Scientists have believed for years that specific genes may influence how birds migrate, and a new study of peregrine falcons offers the clearest evidence yet to support this hypothesis.
Researchers from Cardiff University in Wales and the Institute of Zoology at the Chinese Academy of Sciences in Beijing identified a gene in peregrine falcons that is usually associated with long-term memory and is more active among falcon populations with longer migration distances, leading them to believe that birds that migrate such distances require greater long-term memory capabilities.
To reach this conclusion documented Wednesday in Nature, researchers used satellite transmitters to tag 56 peregrine falcons from six locations on northern Russia’s Arctic coast and measure their migration habits for at least one entire route. To pair the route data with genetic data, the researchers also took blood samples from 35 of the falcons, with all six collection locations represented to varying degrees, and mapped the genome of each falcon.
The tracking data eventually showed that migration length varied across each group of falcons. Those that migrated from areas farther east tended to migrate much farther than those that started from farther west, closer to Europe. From about each September to October over the six years the study took place, these birds traveled anywhere between 2,000 and 11,000 kilometers to reach their destinations, at a rate of roughly 213 kilometers per day. Even after traveling such long distances, these falcons always return to within 20 kilometers of where they left.
These differences in migration were not only apparent in the satellite data, but the genetic data as well. Each falcon’s genome contained the gene ADCY8, which is associated with long-term memory in animals and humans, but the falcons that traveled greater distances featured stronger expressions of this gene.
“What we see is an overall significant relationship between the ADCY8 variant that we found and migratory distance,” said co-author Mike Bruford, a molecular ecologist from Cardiff University’s School of Biosciences.
Scientists have long suspected that a variety of influences, or guides, set migratory birds on their arduous yearly journeys. One such guide is the earth’s magnetic fields. Bruford cautions that these other variables help birds migrate, as well, and his research simply shows that long-term memory is more significant in bird migration than was previously known.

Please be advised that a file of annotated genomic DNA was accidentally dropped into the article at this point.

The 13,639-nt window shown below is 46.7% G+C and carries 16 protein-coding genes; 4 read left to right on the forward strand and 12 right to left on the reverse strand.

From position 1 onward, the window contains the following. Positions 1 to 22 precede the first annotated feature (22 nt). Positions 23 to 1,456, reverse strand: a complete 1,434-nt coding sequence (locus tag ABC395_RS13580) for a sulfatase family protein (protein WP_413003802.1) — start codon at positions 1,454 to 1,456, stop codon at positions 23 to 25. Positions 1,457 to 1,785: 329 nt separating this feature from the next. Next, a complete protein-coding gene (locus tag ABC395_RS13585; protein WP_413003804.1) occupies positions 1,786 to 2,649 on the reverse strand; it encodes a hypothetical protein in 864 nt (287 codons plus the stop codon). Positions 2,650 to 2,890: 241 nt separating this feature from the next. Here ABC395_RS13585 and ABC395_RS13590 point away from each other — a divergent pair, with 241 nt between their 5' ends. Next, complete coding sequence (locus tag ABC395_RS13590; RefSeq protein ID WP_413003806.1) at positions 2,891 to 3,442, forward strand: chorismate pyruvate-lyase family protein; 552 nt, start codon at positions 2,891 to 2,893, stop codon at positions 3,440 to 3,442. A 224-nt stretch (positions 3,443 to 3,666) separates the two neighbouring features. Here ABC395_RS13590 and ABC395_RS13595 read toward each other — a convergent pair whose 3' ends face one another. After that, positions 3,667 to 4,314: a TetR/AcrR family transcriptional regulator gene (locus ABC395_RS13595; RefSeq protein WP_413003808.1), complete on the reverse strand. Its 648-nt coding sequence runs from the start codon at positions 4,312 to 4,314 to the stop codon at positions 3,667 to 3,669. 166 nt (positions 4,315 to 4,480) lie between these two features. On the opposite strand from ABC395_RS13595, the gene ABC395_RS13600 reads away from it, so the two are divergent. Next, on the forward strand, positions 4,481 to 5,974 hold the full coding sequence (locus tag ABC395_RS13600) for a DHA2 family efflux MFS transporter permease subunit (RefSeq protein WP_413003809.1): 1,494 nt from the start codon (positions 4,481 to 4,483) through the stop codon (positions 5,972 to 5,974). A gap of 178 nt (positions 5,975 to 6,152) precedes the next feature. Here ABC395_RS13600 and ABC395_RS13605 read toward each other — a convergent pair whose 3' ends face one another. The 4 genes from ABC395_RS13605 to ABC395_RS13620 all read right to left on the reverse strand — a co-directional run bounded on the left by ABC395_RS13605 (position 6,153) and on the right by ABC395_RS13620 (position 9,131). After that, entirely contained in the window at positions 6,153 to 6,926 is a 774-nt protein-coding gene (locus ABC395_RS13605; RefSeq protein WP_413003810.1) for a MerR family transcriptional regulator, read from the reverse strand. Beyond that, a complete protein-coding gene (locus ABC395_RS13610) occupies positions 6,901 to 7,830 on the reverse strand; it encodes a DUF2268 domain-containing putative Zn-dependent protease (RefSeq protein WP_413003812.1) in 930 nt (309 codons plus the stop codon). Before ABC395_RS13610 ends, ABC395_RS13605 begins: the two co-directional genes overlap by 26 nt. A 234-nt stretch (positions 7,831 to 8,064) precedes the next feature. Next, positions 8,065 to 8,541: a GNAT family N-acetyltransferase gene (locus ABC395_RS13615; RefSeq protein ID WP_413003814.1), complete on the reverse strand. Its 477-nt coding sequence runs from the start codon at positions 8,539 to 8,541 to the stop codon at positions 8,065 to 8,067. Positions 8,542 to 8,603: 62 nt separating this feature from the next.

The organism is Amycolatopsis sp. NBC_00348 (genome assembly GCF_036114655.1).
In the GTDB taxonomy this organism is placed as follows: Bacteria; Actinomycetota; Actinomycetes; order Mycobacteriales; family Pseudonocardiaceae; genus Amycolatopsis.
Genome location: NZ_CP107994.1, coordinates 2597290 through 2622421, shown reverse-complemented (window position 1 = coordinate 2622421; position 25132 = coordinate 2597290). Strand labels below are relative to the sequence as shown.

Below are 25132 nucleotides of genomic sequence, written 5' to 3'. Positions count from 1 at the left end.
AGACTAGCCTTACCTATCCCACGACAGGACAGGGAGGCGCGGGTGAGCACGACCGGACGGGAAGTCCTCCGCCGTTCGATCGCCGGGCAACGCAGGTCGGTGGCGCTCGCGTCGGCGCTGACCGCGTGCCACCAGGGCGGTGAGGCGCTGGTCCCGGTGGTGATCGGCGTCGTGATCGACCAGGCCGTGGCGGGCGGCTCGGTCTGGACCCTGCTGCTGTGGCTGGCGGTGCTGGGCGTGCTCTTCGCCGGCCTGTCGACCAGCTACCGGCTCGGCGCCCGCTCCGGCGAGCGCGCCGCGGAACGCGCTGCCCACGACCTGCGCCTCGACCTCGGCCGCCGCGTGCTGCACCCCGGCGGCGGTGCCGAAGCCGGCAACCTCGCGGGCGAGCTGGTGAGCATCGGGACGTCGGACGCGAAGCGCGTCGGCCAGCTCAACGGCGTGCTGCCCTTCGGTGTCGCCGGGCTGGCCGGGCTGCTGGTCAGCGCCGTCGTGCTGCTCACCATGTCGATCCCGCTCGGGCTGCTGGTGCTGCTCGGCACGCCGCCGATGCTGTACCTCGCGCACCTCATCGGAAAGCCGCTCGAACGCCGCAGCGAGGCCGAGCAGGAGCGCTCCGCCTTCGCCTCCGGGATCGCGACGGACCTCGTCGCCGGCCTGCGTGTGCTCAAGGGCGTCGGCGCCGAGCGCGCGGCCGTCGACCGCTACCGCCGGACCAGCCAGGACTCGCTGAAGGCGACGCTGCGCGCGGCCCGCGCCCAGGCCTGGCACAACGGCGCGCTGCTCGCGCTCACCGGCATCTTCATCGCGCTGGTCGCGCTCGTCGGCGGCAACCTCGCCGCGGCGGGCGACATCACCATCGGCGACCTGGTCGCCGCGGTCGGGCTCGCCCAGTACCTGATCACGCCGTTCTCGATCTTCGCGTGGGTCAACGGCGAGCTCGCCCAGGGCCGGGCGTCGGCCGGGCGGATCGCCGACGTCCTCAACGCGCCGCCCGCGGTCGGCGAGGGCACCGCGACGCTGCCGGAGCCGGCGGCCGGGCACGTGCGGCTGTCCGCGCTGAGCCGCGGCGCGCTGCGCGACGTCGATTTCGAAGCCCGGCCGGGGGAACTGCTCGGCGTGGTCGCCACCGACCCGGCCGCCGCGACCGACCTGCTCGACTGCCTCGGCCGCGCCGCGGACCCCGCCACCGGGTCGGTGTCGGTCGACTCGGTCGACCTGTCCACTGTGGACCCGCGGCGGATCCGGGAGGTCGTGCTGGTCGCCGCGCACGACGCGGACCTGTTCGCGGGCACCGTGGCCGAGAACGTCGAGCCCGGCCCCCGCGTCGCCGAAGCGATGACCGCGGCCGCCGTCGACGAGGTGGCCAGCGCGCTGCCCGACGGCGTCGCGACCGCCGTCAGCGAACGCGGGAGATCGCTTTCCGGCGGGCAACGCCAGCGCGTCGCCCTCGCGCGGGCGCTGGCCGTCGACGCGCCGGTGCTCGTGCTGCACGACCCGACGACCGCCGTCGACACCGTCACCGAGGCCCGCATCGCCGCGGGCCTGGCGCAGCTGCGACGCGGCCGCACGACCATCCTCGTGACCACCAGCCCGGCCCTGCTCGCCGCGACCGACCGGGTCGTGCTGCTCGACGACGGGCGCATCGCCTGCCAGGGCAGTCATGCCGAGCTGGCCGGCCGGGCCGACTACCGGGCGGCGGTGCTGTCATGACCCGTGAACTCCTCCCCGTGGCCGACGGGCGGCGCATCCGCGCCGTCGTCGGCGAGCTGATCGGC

“Across the entire genome, when we looked at these different migratory flyways, long-distance migration was best correlated with memory as opposed to other factors,” said Bruford. “We didn’t really count on it pertaining to long-term memory, so that was a really interesting and novel insight.”
“It’s the reason we do science,” Bruford continued, “that very occasional fleeting moment when you think, 'Oh, my god.' Just complete surprise.”
Because peregrine falcons use their long-term memory of past routes to travel the same path every year, Bruford and his team also used their migration data to estimate how climate change and habitat loss will affect falcon populations leading up to the year 2070. They found that if temperatures continue rising at their current rate, the size of each studied falcon population will likely shrink. This is especially true for those with shorter migration distances, which could stop migrating altogether, and lose most if not all of their breeding habitat.
“We also show that the habitat is likely to change,” said Bruford. “And if they’re using memory, and if their memory also serves them, that will have disruptive consequences for their migratory behavior and pathways.”
In future studies, Bruford and his team hope to sample genetic and tracking data from peregrine falcons from other sections of the Eurasian coast to better understand how the genetics of memory shape migratory pathways.
The study “Climate-driven flyway changes and memory-based long-distance migration,” published March 3 in Nature, was authored by Zhongru Gu, Shengkai Pan, Zhenzhen Lin, Li Hu, Xiaoyang Dai, Jiang Chang, Yuanchao Xue, Han Su, Juan Long, Mengru Sun and Xiangjiang Zhan, Institute of Zoology at the Chinese Academy of Sciences; Sergey Ganusevich, Vasily Sokolov, Aleksandr Sokolov and Ivan Pokrovsky, Institute of Plant and Animal Ecology, Ural Division Russian Academy of Sciences; Fen Ji, State Key Laboratory of Stem Cell and Reproductive Biology, Institute of Zoology, Chinese Academy of Sciences; and Michael W. Bruford and Andrew Dixon, Cardiff University.